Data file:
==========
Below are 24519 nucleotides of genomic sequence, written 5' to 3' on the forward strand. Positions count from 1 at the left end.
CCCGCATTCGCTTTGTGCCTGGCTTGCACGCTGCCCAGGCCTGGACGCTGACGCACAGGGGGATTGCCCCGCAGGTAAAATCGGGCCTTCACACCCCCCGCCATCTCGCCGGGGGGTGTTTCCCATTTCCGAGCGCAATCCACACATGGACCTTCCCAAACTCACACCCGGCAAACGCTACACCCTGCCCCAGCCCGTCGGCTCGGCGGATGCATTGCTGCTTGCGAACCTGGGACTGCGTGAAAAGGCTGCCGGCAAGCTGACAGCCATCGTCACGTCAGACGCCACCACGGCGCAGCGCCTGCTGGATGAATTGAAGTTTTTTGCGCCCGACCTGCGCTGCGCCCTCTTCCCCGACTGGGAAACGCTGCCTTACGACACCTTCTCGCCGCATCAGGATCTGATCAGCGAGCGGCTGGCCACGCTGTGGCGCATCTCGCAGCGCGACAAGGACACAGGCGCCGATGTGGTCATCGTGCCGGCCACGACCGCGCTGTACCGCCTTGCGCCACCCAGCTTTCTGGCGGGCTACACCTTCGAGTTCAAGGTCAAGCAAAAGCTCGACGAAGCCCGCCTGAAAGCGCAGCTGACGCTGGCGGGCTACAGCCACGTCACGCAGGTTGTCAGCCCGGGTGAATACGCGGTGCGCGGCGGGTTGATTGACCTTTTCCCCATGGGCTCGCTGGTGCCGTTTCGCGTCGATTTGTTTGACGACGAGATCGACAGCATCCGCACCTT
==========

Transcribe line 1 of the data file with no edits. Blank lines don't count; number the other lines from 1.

Below are 24519 nucleotides of genomic sequence, written 5' to 3' on the forward strand. Positions count from 1 at the left end.